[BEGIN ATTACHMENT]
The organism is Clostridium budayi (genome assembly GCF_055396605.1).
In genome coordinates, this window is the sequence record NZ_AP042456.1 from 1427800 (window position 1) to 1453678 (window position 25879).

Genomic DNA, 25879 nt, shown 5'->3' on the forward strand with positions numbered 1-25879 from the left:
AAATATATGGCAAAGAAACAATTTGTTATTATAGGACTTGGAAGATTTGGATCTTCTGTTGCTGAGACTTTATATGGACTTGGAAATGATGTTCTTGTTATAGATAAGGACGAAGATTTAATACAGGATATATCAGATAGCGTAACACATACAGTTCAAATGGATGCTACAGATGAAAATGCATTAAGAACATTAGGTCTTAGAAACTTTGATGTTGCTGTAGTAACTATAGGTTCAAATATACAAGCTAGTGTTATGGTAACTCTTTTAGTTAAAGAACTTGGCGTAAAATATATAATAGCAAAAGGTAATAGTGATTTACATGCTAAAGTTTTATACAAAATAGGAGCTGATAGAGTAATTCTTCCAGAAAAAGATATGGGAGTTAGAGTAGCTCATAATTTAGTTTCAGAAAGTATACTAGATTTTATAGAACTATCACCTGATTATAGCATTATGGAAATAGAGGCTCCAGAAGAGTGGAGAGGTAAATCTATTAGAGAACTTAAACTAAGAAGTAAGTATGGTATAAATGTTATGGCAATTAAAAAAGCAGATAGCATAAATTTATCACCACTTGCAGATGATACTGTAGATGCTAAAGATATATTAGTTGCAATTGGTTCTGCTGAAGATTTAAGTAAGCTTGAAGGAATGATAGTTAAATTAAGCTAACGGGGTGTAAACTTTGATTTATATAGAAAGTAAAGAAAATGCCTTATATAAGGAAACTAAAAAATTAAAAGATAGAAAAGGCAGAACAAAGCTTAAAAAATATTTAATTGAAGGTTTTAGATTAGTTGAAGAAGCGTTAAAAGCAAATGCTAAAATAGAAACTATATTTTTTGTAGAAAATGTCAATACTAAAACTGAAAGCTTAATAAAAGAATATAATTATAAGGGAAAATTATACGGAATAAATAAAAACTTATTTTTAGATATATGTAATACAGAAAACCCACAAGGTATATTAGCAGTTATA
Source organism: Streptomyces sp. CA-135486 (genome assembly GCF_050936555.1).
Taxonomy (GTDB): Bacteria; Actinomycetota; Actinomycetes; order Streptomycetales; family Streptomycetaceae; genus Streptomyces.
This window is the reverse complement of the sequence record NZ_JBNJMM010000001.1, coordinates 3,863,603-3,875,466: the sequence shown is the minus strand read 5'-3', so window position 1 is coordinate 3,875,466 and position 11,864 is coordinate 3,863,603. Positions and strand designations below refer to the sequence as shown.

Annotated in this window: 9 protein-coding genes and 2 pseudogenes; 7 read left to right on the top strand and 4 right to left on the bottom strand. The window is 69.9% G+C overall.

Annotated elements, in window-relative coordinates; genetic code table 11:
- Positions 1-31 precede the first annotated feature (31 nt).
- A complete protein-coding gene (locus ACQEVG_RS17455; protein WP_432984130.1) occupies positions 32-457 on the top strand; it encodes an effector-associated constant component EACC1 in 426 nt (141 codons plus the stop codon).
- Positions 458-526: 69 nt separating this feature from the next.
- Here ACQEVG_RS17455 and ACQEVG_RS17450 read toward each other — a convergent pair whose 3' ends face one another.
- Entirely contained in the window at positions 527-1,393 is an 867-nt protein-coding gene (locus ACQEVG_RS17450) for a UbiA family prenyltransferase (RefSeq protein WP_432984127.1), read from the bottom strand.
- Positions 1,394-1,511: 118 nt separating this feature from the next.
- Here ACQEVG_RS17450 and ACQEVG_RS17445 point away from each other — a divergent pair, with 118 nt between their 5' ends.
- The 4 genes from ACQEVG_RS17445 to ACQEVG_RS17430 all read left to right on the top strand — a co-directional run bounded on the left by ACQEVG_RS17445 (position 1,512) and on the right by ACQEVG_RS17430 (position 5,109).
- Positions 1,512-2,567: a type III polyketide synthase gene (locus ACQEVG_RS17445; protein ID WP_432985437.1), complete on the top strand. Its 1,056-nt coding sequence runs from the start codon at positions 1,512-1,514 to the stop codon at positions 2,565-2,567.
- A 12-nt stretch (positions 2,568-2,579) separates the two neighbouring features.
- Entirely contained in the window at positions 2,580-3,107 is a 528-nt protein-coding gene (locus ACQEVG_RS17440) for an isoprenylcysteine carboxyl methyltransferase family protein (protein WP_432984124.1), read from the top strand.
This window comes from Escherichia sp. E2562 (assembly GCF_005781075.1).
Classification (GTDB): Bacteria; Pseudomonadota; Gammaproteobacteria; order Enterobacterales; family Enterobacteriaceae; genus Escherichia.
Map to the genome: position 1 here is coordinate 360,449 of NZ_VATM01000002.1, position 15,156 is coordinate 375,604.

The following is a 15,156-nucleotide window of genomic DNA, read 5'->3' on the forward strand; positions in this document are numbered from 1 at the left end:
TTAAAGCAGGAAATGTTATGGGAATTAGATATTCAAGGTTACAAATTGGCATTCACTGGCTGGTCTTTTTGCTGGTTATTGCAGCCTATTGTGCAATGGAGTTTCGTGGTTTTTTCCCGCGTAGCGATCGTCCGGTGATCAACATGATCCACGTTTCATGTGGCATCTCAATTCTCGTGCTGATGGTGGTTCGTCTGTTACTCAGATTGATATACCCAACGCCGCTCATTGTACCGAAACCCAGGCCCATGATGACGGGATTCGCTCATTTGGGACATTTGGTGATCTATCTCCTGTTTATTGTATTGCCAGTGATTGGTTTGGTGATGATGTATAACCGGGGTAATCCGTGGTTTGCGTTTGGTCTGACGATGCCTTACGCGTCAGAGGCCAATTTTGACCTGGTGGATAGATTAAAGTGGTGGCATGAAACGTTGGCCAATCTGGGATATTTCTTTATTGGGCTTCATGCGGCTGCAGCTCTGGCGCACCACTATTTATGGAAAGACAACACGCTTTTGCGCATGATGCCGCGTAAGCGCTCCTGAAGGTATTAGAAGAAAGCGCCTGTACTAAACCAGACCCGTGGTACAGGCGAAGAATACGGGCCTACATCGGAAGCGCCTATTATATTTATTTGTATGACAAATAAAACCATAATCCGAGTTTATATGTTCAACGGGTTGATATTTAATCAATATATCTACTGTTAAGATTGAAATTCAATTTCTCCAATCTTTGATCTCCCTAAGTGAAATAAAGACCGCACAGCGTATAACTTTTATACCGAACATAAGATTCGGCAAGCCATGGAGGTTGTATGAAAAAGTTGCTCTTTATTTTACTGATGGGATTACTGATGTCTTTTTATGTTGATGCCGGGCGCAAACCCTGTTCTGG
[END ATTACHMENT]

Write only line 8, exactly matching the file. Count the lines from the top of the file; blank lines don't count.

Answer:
Annotated in this window: 9 protein-coding genes and 2 pseudogenes; 7 read left to right on the top strand and 4 right to left on the bottom strand. The window is 69.9% G+C overall.